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Each semester, the treasurer of our fraternity sets up a new gnucash file, based on a template without any transactions (just the accounts already created).

For each active member, the majority of alumni and certain other accounts he has to copy the account balance from the old book into the new one. This is generally done by creating a transaction for the appropriate amount.

This is both tedious and very error prone.

Is there a way to simply copy the account balances into the new book?

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There is no method for doing this directly in GNUCash. I'd also seriously question the treasurer's methods: if there is turnover from semester to semester, just move those accounts to a 'former members' account(s) or something similar. Likewise just add new members to the 'current members' account(s). What's he doing with the balances of former members? Is he closing them out by either collecting what's due, refunding positive balances or transferring to the general fund?

Simply starting over every semester is a big accounting no-no and should be questioned if the fraternity intends to keep the treasurer accountable. Ultimately, the finances should seamlessly match up from one semester to the next and this should be easily verifiable from the treasurer's report. If not, your treasurer is not being open (whether accidentally or maliciously is up to you to decide - trust but verify).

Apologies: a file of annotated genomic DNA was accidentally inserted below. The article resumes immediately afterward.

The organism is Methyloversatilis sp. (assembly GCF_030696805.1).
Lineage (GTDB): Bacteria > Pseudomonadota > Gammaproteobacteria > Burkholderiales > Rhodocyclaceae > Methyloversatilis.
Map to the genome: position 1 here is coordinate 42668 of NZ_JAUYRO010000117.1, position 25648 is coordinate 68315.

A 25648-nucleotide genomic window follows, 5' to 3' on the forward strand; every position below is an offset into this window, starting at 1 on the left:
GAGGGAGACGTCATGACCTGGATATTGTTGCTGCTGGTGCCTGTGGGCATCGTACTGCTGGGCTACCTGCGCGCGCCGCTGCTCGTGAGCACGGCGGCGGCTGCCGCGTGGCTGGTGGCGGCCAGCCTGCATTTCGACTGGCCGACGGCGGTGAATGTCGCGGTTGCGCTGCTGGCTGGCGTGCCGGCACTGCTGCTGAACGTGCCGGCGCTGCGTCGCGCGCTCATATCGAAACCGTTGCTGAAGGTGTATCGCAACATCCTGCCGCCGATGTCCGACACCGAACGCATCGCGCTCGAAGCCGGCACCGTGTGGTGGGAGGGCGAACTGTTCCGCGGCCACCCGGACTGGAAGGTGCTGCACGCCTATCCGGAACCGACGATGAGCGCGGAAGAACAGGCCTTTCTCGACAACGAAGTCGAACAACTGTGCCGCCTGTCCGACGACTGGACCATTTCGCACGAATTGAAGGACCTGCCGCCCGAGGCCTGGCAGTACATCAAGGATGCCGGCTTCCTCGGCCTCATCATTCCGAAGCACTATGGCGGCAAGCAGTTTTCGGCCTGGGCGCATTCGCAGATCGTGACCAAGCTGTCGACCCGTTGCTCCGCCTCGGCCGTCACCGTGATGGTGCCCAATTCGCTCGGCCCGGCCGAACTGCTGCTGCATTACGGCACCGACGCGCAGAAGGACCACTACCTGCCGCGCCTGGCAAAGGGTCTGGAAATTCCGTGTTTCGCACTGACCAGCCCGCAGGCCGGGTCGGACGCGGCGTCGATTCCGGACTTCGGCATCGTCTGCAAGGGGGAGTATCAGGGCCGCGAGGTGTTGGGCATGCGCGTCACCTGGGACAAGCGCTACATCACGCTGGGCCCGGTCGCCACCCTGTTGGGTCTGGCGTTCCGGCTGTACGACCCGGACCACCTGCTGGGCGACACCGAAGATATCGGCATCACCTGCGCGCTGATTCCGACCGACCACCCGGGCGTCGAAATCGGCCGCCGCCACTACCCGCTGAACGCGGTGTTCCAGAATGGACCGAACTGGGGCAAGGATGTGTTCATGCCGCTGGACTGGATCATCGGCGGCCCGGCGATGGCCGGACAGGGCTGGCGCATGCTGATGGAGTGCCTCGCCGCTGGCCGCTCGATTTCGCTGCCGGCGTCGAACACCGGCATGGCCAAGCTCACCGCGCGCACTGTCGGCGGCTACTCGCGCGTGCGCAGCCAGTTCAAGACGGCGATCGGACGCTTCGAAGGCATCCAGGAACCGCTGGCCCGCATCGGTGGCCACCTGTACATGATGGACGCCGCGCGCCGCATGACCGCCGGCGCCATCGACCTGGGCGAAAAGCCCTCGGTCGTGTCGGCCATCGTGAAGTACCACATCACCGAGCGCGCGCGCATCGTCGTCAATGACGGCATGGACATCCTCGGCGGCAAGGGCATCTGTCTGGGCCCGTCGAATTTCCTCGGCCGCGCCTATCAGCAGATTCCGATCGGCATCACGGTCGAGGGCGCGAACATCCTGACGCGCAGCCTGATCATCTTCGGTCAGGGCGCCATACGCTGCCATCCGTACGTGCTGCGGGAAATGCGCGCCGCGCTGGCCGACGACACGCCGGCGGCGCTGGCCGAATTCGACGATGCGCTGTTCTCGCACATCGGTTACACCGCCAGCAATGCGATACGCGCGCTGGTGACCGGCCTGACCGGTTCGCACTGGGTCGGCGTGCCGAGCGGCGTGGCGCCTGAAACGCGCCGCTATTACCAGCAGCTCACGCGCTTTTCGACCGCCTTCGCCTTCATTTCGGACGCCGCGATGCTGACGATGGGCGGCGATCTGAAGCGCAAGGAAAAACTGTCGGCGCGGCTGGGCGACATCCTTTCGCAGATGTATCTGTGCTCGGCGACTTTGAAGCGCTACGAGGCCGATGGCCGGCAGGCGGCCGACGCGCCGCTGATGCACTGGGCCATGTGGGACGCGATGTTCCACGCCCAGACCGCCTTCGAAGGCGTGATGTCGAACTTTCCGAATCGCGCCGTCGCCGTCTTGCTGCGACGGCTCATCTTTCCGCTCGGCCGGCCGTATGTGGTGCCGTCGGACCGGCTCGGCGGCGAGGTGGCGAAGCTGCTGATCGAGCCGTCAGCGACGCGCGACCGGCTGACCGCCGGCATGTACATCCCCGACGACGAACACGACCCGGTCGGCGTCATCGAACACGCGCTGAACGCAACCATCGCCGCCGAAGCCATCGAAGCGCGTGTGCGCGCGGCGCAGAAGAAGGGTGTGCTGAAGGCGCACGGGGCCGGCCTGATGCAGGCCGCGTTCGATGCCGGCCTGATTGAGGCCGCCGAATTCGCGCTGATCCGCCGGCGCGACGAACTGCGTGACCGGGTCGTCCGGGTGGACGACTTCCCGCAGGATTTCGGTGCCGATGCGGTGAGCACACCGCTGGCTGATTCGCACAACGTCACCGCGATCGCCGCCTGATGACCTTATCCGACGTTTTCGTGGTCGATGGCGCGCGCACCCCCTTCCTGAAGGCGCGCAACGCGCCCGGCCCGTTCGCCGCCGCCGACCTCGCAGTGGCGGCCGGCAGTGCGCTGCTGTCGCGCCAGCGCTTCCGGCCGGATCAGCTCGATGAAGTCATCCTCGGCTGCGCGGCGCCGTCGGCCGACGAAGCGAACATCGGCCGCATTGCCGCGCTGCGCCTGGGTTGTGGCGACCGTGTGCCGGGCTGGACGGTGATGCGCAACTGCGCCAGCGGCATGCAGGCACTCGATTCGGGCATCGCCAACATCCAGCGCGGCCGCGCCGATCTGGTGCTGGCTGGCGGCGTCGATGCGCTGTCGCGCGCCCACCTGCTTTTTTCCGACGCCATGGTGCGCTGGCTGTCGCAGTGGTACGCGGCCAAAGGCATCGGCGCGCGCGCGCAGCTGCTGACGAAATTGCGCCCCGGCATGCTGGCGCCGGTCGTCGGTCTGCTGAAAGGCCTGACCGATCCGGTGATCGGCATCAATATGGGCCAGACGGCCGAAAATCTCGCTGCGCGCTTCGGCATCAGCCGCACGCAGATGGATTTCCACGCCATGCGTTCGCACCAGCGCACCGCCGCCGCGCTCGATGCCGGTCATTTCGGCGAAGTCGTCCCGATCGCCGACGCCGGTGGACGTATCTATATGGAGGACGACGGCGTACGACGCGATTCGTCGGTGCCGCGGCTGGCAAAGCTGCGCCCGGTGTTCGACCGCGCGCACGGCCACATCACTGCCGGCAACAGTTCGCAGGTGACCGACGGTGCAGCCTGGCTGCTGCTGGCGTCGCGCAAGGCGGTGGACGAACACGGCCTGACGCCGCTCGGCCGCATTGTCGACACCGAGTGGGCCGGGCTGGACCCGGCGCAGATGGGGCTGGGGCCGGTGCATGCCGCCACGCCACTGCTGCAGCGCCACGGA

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    We are basically starting over. The treasurer changes every 1-2 semesters (normally 2). This has been done in the last 3 years at least, probably longer. The books are checked against the physical records by 2 independently elected members, so we don't think this has been used malicously. I will propose that we just use the same book for every semester and ask, why we are creating a new one every time. – Nico Mar 9 '18 at 18:16
  • Then I'd recommend leveraging GNUCash reports for this, along with some account cleanup. Reports can easily be constrained by time period and that's how most people gain a 'window' into things. – Andy Mar 9 '18 at 18:17

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